Transgender Athlete Banned from Playing Sports in Hanover County Public Schools Files Title IX Lawsuit

Transgender Athlete Banned from Playing Sports in Hanover County Public Schools Files Title IX Lawsuit

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The press release below was originally distributed by the ACLU of Virginia and republished with permission.

The ACLU of Virginia and WilmerHale filed a lawsuit in the Eastern District of Virginia on behalf of “Janie Doe,” a transgender student whose identity is being withheld out of concern for her safety whom the Hanover County School Board blocked from playing on a sports team for which she tried out and qualified.

"Virginia public schools have a long, shameful history of discriminating against their students,” said ACLU of Virginia Senior Transgender Attorney Wyatt Rolla. “School boards have a duty to protect every child’s right to a public education, but by bullying a transgender young person in its district, Hanover County Public Schools are depriving our client of opportunities every public school student should have – and running afoul of federal discrimination protections that Virginia schools are legally required to uphold.”

“Janie Doe” is a middle school student at a Hanover County public school who is not allowed to participate in a girls’ sports team. Even though she successfully qualified during tryouts, and her parents provided documentation requested by the school board to establish her eligibility, the school board voted unanimously to exclude her from the team.

The school board’s 2023 vote came amid a coordinated effort across the country to block transgender young people from participating in sports. Trans athlete bans have already passed in 24 states – although many of them have been blocked by litigation like the lawsuit filed today, and in Virginia, every bill to ban trans athletes has failed three years in a row.

With no evidence to support that transgender athletes categorically have an unfair advantage over cisgender athletes, bills seeking blanket bans on transgender girls and women participating in school sports appear instead to be motivated by simple anti-trans animus. Trans athletes within the Virginia High School League, for example, have been able to compete for more than a decade on teams consistent with their gender identity without any disruption whatsoever.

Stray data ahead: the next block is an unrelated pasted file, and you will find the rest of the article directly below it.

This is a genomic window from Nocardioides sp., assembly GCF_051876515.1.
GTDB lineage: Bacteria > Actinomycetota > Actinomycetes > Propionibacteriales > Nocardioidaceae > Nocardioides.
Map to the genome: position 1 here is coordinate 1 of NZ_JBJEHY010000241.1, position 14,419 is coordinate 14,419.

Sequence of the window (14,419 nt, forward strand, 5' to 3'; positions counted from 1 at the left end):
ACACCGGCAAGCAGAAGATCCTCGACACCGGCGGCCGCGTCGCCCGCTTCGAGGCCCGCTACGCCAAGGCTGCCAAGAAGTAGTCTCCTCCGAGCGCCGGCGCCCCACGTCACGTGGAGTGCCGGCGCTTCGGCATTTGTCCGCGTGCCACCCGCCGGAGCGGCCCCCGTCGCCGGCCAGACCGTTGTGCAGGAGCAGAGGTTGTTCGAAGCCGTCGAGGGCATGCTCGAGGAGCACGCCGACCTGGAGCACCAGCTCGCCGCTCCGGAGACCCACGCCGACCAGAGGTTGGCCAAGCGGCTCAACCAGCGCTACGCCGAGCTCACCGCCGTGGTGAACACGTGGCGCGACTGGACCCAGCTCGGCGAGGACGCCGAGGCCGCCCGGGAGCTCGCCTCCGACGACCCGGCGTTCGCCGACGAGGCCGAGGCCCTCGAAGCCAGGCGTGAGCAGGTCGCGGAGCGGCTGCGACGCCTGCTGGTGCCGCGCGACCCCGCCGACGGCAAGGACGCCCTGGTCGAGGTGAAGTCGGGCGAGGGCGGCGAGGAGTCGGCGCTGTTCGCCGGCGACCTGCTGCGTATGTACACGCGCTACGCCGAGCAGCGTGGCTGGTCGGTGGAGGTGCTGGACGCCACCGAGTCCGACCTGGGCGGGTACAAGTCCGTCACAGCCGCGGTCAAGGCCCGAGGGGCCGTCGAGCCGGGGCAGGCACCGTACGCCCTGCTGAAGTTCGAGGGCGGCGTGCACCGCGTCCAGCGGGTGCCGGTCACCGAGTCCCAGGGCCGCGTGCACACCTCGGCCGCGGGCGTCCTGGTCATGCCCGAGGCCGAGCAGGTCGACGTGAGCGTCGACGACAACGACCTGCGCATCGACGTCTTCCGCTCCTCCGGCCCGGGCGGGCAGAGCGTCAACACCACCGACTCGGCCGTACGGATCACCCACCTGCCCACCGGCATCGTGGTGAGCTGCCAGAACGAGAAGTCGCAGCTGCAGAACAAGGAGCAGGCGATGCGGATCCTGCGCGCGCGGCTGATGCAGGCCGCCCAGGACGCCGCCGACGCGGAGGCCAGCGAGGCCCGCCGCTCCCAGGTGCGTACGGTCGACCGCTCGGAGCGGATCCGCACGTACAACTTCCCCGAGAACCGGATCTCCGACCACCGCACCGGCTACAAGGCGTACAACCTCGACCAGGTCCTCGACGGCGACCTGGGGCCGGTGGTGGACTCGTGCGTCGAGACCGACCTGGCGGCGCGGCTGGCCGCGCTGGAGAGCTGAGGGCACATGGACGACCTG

“Banning trans students from playing sports consistent with their gender identity violates discrimination protections that are there to make sure public schools include all students,” said ACLU of Virginia Legal Director Eden Heilman. “It’s a fallacy to think we have to choose between protecting girls’ sports and transgender youth, and it’s patently unlawful to prohibit trans students from competing on sports teams consistent with their gender identity – no matter how much adults with an ideological axe to grind may wish to do so.”

Title IX explicitly prohibits discrimination on the basis of sex in education activities that receive federal funding, like playing on sports teams, as B.P.J v. West Virginia State Board of Education recently reaffirmed. Blanket bans on transgender athletes violate Title IX, and schools that enact such policies risk exposing ALL students to potential harm, discrimination, and serious privacy violations. For example, tasking school districts with determining student athletes' sex means exposing any girl who seems "too talented" or "too masculine" to having to share private medical information just to play.

"We jumped through every invasive hoop the school district asked us to so that our child could play, but it still wasn’t enough for them,” said the father of “Janie Doe.” “As a parent, I should be the one determining my children’s participation in extracurriculars, not the government, and certainly not unelected adults trying to score political points by bullying my daughter.”

The Hanover County School Board will have an opportunity to respond to “Janie Doe’s” request to be allowed to play on her girls’ sports team during the coming fall season before the court hears arguments on her request for preliminary legal relief.


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